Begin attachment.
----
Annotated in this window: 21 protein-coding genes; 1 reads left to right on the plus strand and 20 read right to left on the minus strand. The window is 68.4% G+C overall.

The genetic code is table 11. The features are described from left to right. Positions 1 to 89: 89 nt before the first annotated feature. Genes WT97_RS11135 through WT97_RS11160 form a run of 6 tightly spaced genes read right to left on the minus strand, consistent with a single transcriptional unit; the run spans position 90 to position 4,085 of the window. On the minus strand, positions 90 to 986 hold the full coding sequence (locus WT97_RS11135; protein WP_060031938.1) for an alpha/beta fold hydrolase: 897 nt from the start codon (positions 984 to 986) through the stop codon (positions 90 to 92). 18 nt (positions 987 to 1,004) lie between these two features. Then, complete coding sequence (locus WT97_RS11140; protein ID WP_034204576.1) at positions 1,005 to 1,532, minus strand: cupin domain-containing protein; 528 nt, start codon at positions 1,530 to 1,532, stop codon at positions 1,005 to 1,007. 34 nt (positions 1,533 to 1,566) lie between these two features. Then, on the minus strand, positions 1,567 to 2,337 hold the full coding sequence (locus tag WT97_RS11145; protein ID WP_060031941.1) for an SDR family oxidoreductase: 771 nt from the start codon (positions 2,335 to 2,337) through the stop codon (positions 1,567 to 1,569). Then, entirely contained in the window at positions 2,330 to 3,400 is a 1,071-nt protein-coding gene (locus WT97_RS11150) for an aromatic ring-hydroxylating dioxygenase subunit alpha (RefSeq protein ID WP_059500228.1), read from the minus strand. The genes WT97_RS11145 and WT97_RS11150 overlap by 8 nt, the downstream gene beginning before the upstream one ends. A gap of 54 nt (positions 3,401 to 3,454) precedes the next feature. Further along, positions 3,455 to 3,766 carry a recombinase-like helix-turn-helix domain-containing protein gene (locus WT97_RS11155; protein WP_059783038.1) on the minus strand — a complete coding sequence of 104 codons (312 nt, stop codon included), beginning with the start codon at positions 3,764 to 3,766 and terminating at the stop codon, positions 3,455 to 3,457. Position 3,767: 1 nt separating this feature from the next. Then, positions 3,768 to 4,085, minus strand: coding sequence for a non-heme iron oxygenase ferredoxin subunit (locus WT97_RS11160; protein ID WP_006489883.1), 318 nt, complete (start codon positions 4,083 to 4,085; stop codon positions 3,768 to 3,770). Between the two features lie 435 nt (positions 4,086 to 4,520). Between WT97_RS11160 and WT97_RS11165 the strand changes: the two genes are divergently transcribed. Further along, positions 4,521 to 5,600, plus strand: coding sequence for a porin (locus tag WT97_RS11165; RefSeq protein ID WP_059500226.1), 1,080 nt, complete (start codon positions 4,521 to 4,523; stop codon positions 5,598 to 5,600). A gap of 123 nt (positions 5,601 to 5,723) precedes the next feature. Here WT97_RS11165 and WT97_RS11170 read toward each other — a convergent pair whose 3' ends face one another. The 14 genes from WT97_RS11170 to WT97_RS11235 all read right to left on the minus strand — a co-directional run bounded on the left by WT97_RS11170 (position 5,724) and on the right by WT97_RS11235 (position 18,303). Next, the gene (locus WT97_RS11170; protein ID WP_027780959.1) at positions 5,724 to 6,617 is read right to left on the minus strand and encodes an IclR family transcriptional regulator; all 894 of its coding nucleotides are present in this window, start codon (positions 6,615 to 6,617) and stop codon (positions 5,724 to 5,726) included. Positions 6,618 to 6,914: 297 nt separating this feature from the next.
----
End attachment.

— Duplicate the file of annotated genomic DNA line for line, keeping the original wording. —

Annotated in this window: 21 protein-coding genes; 1 reads left to right on the plus strand and 20 read right to left on the minus strand. The window is 68.4% G+C overall.

The genetic code is table 11. The features are described from left to right. Positions 1 to 89: 89 nt before the first annotated feature. Genes WT97_RS11135 through WT97_RS11160 form a run of 6 tightly spaced genes read right to left on the minus strand, consistent with a single transcriptional unit; the run spans position 90 to position 4,085 of the window. On the minus strand, positions 90 to 986 hold the full coding sequence (locus WT97_RS11135; protein WP_060031938.1) for an alpha/beta fold hydrolase: 897 nt from the start codon (positions 984 to 986) through the stop codon (positions 90 to 92). 18 nt (positions 987 to 1,004) lie between these two features. Then, complete coding sequence (locus WT97_RS11140; protein ID WP_034204576.1) at positions 1,005 to 1,532, minus strand: cupin domain-containing protein; 528 nt, start codon at positions 1,530 to 1,532, stop codon at positions 1,005 to 1,007. 34 nt (positions 1,533 to 1,566) lie between these two features. Then, on the minus strand, positions 1,567 to 2,337 hold the full coding sequence (locus tag WT97_RS11145; protein ID WP_060031941.1) for an SDR family oxidoreductase: 771 nt from the start codon (positions 2,335 to 2,337) through the stop codon (positions 1,567 to 1,569). Then, entirely contained in the window at positions 2,330 to 3,400 is a 1,071-nt protein-coding gene (locus WT97_RS11150) for an aromatic ring-hydroxylating dioxygenase subunit alpha (RefSeq protein ID WP_059500228.1), read from the minus strand. The genes WT97_RS11145 and WT97_RS11150 overlap by 8 nt, the downstream gene beginning before the upstream one ends. A gap of 54 nt (positions 3,401 to 3,454) precedes the next feature. Further along, positions 3,455 to 3,766 carry a recombinase-like helix-turn-helix domain-containing protein gene (locus WT97_RS11155; protein WP_059783038.1) on the minus strand — a complete coding sequence of 104 codons (312 nt, stop codon included), beginning with the start codon at positions 3,764 to 3,766 and terminating at the stop codon, positions 3,455 to 3,457. Position 3,767: 1 nt separating this feature from the next. Then, positions 3,768 to 4,085, minus strand: coding sequence for a non-heme iron oxygenase ferredoxin subunit (locus WT97_RS11160; protein ID WP_006489883.1), 318 nt, complete (start codon positions 4,083 to 4,085; stop codon positions 3,768 to 3,770). Between the two features lie 435 nt (positions 4,086 to 4,520). Between WT97_RS11160 and WT97_RS11165 the strand changes: the two genes are divergently transcribed. Further along, positions 4,521 to 5,600, plus strand: coding sequence for a porin (locus tag WT97_RS11165; RefSeq protein ID WP_059500226.1), 1,080 nt, complete (start codon positions 4,521 to 4,523; stop codon positions 5,598 to 5,600). A gap of 123 nt (positions 5,601 to 5,723) precedes the next feature. Here WT97_RS11165 and WT97_RS11170 read toward each other — a convergent pair whose 3' ends face one another. The 14 genes from WT97_RS11170 to WT97_RS11235 all read right to left on the minus strand — a co-directional run bounded on the left by WT97_RS11170 (position 5,724) and on the right by WT97_RS11235 (position 18,303). Next, the gene (locus WT97_RS11170; protein ID WP_027780959.1) at positions 5,724 to 6,617 is read right to left on the minus strand and encodes an IclR family transcriptional regulator; all 894 of its coding nucleotides are present in this window, start codon (positions 6,615 to 6,617) and stop codon (positions 5,724 to 5,726) included. Positions 6,618 to 6,914: 297 nt separating this feature from the next.